Future Treatments

Future Treatments for NIDS

With the explosion of neuro-immune diseases, we face a crisis today like we have never experienced before. We do not have the luxury of leisurely researching all of the different parts of this disease process and hoping to find a cure in another 10 or 20 years. We are already at a point where our society is in grave trouble coping with this epidemic, and it will only get worse as we have to care for increasing numbers of adults with autism, as well as huge numbers with Alzheimer’s and other related disorders.

Switching Focus: The Medical Community’s Wake-Up Call

Now is the time to initiate a medical focus on children with NIDS—“throwing the switch” that recognizes these children are ill and must be treated with appropriate medical interventions, just as a physician would treat a child suffering from diabetes or cancer. Only then can medical protocols, such as the Goldberg Approach™, become expected and available now. It’s paramount that we move as fast as we can toward treatments for these diseases. Recognition of all NIDS conditions as medical (not developmental or psychological) disease by the American Academy of Pediatrics is a first critical step. Hearings need to be held regarding the reclassification of NIDS-related disorders. Until this occurs, there will not be an urgent pharmaceutical and research focus on finding medicines to treat this dysfunction, as there was for polio and other medical diseases/epidemics of the past.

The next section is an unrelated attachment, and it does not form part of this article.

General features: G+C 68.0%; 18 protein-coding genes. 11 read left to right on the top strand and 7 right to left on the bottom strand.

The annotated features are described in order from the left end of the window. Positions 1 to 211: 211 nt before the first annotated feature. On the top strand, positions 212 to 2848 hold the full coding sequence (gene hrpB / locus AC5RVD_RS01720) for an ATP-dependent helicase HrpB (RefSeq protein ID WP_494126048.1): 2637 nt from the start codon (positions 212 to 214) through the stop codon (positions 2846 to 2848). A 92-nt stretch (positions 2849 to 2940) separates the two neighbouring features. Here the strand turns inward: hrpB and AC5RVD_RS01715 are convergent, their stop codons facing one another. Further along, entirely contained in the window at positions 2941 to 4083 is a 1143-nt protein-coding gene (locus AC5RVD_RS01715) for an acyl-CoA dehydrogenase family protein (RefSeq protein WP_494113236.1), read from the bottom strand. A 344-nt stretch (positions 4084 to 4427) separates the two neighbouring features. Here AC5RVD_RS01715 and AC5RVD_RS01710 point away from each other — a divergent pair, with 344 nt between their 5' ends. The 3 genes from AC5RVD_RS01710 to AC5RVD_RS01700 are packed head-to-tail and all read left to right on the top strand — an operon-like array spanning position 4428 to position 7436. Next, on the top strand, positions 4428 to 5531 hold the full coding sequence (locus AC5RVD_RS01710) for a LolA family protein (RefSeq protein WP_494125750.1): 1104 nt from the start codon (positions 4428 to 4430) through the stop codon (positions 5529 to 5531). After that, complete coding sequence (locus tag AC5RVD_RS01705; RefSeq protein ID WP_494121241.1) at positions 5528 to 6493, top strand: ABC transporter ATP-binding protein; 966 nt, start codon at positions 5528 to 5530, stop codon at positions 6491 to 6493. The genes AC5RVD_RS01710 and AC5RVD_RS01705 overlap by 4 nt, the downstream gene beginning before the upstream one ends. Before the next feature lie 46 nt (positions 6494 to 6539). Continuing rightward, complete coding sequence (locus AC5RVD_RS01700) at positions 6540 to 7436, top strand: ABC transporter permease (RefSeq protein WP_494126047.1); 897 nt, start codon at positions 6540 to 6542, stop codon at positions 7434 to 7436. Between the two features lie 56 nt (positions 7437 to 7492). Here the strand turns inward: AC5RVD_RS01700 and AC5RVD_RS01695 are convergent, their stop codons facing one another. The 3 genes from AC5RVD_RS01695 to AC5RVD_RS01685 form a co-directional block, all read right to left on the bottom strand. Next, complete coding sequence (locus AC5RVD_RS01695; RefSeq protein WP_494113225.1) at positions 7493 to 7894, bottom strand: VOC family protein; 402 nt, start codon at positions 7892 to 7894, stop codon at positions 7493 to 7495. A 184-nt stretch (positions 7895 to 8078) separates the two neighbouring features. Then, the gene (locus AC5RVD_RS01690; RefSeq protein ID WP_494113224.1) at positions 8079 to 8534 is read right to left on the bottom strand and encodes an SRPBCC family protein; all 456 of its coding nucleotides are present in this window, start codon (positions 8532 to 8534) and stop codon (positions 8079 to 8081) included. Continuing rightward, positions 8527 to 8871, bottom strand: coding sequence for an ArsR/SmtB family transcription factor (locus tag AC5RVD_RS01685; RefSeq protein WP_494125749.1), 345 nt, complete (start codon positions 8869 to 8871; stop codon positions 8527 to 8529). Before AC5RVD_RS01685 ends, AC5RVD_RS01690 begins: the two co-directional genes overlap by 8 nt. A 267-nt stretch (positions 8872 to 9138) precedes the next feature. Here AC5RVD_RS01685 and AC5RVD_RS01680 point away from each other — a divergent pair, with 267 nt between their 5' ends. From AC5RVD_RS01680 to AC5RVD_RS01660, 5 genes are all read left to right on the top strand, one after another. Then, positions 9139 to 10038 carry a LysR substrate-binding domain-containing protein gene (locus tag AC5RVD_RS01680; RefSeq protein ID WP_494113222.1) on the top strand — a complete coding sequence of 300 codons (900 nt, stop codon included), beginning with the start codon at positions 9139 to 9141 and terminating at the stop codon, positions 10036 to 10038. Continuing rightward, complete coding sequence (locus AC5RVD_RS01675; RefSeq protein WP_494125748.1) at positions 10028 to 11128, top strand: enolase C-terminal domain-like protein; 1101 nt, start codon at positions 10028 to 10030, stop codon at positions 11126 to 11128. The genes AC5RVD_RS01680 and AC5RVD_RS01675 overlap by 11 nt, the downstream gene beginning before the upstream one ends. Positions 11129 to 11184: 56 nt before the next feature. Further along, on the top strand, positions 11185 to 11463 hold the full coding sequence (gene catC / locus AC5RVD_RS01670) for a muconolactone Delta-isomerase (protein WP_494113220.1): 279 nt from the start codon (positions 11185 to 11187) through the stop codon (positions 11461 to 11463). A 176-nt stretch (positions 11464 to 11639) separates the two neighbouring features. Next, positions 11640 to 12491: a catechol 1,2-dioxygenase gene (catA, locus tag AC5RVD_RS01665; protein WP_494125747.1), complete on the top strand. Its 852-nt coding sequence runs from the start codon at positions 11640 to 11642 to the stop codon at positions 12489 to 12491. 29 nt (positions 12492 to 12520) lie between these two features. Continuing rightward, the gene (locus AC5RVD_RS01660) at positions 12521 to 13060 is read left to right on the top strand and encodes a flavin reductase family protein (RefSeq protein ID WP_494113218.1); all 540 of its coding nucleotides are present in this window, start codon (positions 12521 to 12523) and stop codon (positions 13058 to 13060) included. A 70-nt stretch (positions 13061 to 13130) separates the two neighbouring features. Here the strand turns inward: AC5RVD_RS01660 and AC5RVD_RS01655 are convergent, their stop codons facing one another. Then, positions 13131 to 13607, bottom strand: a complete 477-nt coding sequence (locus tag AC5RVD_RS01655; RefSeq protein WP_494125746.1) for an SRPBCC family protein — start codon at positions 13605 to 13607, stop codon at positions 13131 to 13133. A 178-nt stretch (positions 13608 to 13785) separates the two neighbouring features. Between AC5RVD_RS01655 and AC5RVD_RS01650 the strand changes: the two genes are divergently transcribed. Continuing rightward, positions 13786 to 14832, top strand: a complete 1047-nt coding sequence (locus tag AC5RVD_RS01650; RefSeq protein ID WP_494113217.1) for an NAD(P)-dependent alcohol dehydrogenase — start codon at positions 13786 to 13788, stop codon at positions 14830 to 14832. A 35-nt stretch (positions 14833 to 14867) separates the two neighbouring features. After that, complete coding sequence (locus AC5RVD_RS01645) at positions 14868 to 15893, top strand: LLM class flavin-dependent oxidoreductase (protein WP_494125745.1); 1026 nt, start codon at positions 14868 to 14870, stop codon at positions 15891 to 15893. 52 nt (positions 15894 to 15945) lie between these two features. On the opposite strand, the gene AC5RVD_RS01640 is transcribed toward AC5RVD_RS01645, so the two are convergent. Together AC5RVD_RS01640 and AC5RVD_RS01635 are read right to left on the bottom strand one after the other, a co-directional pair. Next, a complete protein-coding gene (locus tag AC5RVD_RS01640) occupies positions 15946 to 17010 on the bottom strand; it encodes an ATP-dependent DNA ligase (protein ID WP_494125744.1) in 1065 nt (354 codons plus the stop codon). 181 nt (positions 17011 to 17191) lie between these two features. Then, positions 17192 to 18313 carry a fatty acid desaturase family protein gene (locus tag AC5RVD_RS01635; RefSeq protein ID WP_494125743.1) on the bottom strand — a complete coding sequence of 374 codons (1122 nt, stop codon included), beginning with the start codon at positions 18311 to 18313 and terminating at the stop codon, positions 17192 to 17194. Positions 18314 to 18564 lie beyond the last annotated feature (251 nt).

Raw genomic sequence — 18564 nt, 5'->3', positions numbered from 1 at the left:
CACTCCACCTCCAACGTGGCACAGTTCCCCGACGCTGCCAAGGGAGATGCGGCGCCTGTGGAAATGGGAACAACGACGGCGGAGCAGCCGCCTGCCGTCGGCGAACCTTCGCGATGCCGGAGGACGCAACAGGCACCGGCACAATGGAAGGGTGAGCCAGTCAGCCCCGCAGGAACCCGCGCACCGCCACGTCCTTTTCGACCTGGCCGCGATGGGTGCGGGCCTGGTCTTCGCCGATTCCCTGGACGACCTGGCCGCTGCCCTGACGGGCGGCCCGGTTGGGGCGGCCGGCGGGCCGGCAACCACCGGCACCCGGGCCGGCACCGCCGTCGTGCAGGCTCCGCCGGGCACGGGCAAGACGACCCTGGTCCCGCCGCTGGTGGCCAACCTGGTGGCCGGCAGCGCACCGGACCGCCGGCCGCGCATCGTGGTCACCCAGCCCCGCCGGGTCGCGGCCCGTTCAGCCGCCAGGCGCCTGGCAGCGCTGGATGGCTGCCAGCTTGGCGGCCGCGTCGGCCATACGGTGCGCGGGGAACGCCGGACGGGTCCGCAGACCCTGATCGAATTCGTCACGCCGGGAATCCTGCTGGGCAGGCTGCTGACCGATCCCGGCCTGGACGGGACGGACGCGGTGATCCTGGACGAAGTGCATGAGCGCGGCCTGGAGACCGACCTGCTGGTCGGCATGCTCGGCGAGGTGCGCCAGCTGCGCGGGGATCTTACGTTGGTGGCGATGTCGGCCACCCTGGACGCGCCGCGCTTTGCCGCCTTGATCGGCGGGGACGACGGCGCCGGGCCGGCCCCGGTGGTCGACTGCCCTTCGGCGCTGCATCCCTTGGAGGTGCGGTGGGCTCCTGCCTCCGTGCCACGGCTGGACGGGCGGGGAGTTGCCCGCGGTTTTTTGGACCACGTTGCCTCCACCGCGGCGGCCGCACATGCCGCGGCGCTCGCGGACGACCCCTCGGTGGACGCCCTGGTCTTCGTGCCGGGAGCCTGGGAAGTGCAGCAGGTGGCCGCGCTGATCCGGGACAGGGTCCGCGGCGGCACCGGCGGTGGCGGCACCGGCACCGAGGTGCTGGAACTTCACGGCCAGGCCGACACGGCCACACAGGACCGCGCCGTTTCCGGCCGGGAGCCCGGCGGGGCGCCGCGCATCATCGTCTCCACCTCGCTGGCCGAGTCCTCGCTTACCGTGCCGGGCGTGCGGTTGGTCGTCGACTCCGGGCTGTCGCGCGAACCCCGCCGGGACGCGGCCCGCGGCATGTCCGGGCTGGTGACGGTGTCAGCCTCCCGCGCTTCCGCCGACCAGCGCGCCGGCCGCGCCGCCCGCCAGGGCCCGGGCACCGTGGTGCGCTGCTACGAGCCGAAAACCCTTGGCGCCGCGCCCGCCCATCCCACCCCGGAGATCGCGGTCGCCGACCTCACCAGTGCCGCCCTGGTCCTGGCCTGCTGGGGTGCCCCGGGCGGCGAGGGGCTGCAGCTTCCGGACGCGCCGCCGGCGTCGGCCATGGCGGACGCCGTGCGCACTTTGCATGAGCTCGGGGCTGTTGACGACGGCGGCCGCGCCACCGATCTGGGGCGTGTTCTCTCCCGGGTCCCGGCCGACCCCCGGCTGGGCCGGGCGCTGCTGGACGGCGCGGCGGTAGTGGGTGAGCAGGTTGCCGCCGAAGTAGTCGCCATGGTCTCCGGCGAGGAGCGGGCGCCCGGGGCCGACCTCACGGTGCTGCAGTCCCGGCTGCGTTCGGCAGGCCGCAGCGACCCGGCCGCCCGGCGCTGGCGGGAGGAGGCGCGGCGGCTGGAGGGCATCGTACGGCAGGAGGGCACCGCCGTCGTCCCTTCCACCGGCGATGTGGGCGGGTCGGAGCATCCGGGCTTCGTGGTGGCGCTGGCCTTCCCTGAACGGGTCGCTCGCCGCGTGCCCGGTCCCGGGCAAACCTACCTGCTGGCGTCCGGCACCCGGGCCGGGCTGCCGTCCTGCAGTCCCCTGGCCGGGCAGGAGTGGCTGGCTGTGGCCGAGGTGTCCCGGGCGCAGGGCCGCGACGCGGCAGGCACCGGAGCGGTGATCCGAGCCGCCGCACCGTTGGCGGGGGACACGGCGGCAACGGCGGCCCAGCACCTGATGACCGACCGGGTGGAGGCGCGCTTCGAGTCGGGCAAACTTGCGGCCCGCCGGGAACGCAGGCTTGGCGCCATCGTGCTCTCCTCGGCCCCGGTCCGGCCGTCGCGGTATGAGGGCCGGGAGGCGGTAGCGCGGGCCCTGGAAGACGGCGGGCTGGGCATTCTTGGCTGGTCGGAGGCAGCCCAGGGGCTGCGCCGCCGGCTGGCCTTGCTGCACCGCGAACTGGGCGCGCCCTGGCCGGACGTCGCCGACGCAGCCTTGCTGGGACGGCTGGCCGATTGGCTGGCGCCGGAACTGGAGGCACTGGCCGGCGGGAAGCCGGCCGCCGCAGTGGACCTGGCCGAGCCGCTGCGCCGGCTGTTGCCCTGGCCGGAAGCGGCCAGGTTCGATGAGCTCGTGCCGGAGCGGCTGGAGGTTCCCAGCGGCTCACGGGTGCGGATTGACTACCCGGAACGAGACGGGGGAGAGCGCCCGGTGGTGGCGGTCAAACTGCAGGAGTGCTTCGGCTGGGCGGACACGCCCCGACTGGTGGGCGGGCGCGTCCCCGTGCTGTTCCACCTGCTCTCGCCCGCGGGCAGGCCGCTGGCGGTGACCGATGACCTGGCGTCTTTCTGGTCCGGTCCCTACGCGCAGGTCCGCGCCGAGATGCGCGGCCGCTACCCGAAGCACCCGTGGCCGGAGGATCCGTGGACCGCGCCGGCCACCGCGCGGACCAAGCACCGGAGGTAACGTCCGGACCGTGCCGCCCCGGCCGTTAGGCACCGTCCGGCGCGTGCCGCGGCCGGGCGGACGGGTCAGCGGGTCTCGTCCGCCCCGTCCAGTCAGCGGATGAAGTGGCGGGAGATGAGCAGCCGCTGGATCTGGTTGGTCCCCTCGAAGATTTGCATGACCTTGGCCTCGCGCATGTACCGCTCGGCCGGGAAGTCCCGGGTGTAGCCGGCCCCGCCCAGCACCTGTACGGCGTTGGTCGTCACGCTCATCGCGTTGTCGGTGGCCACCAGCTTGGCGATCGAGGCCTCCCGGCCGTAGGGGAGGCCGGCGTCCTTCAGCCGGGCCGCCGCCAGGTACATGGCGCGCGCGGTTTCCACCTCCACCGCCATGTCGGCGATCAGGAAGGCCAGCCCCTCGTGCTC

Specialists in the field of pediatrics, pediatric immunology, pediatric infectious disease, pediatric neurology, and pediatric endocrinology (more secondary than root cause) must join forces to do research and clinical trials aimed at treating the root causes of “autism” and other NIDS disorders in children. Researchers working in isolation on individual pieces of the medical puzzle might take decades more to find a treatment. If used properly, new agents called immune modulators, currently in the developmental pipeline, potentially could normalize the immune system and reduce dependence on other combinations of medicines. At this time, immune modulators are not slated for medical research in children, especially in relation to NIDS conditions, as many of these conditions wrongly continue to be defined as developmental delays or disorders.